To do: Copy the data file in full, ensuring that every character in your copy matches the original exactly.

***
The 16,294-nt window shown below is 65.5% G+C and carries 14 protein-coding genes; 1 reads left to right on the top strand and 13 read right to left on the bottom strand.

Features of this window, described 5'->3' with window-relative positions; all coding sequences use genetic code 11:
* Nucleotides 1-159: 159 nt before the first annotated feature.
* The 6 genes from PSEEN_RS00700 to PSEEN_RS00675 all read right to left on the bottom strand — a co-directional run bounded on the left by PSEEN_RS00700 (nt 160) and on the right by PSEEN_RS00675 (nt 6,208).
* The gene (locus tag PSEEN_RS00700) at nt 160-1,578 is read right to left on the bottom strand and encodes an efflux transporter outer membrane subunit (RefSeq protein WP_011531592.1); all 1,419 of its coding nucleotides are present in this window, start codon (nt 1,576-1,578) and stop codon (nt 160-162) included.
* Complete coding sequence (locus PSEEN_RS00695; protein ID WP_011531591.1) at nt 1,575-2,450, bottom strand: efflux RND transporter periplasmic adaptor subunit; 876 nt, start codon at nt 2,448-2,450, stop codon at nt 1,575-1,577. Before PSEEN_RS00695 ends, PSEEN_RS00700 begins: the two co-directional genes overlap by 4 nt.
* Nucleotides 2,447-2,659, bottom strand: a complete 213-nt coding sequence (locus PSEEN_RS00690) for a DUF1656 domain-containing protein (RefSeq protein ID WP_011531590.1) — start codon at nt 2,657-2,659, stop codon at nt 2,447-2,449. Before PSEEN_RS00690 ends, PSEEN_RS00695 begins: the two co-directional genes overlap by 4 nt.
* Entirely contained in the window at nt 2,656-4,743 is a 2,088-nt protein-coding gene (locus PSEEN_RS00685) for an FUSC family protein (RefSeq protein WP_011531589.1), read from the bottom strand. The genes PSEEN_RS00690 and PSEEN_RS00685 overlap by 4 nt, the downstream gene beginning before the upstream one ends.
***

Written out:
The 16,294-nt window shown below is 65.5% G+C and carries 14 protein-coding genes; 1 reads left to right on the top strand and 13 read right to left on the bottom strand.

Features of this window, described 5'->3' with window-relative positions; all coding sequences use genetic code 11:
* Nucleotides 1-159: 159 nt before the first annotated feature.
* The 6 genes from PSEEN_RS00700 to PSEEN_RS00675 all read right to left on the bottom strand — a co-directional run bounded on the left by PSEEN_RS00700 (nt 160) and on the right by PSEEN_RS00675 (nt 6,208).
* The gene (locus tag PSEEN_RS00700) at nt 160-1,578 is read right to left on the bottom strand and encodes an efflux transporter outer membrane subunit (RefSeq protein WP_011531592.1); all 1,419 of its coding nucleotides are present in this window, start codon (nt 1,576-1,578) and stop codon (nt 160-162) included.
* Complete coding sequence (locus PSEEN_RS00695; protein ID WP_011531591.1) at nt 1,575-2,450, bottom strand: efflux RND transporter periplasmic adaptor subunit; 876 nt, start codon at nt 2,448-2,450, stop codon at nt 1,575-1,577. Before PSEEN_RS00695 ends, PSEEN_RS00700 begins: the two co-directional genes overlap by 4 nt.
* Nucleotides 2,447-2,659, bottom strand: a complete 213-nt coding sequence (locus PSEEN_RS00690) for a DUF1656 domain-containing protein (RefSeq protein ID WP_011531590.1) — start codon at nt 2,657-2,659, stop codon at nt 2,447-2,449. Before PSEEN_RS00690 ends, PSEEN_RS00695 begins: the two co-directional genes overlap by 4 nt.
* Entirely contained in the window at nt 2,656-4,743 is a 2,088-nt protein-coding gene (locus PSEEN_RS00685) for an FUSC family protein (RefSeq protein WP_011531589.1), read from the bottom strand. The genes PSEEN_RS00690 and PSEEN_RS00685 overlap by 4 nt, the downstream gene beginning before the upstream one ends.